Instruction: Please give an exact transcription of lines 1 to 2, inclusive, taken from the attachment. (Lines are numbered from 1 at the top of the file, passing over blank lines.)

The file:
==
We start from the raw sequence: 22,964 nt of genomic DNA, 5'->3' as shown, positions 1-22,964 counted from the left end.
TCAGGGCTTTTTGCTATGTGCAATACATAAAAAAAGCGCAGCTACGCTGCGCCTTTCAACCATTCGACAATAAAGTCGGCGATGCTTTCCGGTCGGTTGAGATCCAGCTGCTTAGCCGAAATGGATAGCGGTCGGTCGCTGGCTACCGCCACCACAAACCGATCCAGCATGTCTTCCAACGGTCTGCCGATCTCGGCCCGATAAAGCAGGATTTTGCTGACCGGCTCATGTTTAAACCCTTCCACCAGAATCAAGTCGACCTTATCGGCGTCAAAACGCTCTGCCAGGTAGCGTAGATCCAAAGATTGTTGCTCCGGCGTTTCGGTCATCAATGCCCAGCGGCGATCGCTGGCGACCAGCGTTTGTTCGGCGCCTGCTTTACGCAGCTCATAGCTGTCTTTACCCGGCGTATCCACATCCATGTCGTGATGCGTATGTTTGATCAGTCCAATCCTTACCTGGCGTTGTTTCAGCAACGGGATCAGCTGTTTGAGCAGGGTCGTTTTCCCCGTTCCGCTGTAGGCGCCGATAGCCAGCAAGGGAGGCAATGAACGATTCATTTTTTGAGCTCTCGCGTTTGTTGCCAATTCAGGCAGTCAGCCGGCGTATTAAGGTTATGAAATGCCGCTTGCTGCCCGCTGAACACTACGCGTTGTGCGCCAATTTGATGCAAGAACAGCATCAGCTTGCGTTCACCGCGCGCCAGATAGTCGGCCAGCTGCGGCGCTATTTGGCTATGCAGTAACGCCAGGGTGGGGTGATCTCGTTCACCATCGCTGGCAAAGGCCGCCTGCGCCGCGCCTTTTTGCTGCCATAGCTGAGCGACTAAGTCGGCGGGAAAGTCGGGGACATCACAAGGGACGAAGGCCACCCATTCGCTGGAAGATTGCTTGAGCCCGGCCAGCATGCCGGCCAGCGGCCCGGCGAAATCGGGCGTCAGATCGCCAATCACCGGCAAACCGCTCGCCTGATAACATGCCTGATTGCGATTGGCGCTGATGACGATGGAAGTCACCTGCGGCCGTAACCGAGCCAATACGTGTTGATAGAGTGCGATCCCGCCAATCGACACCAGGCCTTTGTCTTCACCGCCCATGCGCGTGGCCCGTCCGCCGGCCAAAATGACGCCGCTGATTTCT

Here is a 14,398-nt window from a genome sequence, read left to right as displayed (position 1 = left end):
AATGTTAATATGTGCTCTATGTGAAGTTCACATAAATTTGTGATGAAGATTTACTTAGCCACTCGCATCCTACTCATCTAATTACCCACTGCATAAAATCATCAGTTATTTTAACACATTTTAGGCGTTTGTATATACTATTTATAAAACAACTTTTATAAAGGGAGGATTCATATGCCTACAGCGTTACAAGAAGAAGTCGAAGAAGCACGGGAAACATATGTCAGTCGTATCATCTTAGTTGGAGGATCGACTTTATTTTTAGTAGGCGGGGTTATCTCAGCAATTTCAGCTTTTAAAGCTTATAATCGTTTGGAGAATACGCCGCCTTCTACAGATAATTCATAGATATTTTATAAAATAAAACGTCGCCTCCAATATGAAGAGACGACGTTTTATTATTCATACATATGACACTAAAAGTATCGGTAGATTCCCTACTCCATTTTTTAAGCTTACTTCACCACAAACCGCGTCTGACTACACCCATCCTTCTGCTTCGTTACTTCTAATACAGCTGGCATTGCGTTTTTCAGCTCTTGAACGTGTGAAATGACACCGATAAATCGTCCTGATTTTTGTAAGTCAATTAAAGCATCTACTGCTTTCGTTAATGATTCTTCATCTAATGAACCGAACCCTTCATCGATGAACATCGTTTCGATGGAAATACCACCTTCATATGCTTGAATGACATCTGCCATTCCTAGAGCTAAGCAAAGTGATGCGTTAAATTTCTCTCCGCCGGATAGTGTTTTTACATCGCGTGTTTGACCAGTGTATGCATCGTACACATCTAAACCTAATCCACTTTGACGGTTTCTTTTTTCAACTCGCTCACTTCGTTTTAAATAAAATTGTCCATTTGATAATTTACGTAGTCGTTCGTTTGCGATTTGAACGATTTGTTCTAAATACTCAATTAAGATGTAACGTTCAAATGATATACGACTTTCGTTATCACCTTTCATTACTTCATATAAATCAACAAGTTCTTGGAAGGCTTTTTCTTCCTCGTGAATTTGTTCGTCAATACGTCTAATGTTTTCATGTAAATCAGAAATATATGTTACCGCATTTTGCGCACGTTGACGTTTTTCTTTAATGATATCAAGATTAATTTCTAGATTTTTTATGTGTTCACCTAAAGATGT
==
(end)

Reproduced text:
We start from the raw sequence: 22,964 nt of genomic DNA, 5'->3' as shown, positions 1-22,964 counted from the left end.
TCAGGGCTTTTTGCTATGTGCAATACATAAAAAAAGCGCAGCTACGCTGCGCCTTTCAACCATTCGACAATAAAGTCGGCGATGCTTTCCGGTCGGTTGAGATCCAGCTGCTTAGCCGAAATGGATAGCGGTCGGTCGCTGGCTACCGCCACCACAAACCGATCCAGCATGTCTTCCAACGGTCTGCCGATCTCGGCCCGATAAAGCAGGATTTTGCTGACCGGCTCATGTTTAAACCCTTCCACCAGAATCAAGTCGACCTTATCGGCGTCAAAACGCTCTGCCAGGTAGCGTAGATCCAAAGATTGTTGCTCCGGCGTTTCGGTCATCAATGCCCAGCGGCGATCGCTGGCGACCAGCGTTTGTTCGGCGCCTGCTTTACGCAGCTCATAGCTGTCTTTACCCGGCGTATCCACATCCATGTCGTGATGCGTATGTTTGATCAGTCCAATCCTTACCTGGCGTTGTTTCAGCAACGGGATCAGCTGTTTGAGCAGGGTCGTTTTCCCCGTTCCGCTGTAGGCGCCGATAGCCAGCAAGGGAGGCAATGAACGATTCATTTTTTGAGCTCTCGCGTTTGTTGCCAATTCAGGCAGTCAGCCGGCGTATTAAGGTTATGAAATGCCGCTTGCTGCCCGCTGAACACTACGCGTTGTGCGCCAATTTGATGCAAGAACAGCATCAGCTTGCGTTCACCGCGCGCCAGATAGTCGGCCAGCTGCGGCGCTATTTGGCTATGCAGTAACGCCAGGGTGGGGTGATCTCGTTCACCATCGCTGGCAAAGGCCGCCTGCGCCGCGCCTTTTTGCTGCCATAGCTGAGCGACTAAGTCGGCGGGAAAGTCGGGGACATCACAAGGGACGAAGGCCACCCATTCGCTGGAAGATTGCTTGAGCCCGGCCAGCATGCCGGCCAGCGGCCCGGCGAAATCGGGCGTCAGATCGCCAATCACCGGCAAACCGCTCGCCTGATAACATGCCTGATTGCGATTGGCGCTGATGACGATGGAAGTCACCTGCGGCCGTAACCGAGCCAATACGTGTTGATAGAGTGCGATCCCGCCAATCGACACCAGGCCTTTGTCTTCACCGCCCATGCGCGTGGCCCGTCCGCCGGCCAAAATGACGCCGCTGATTTCT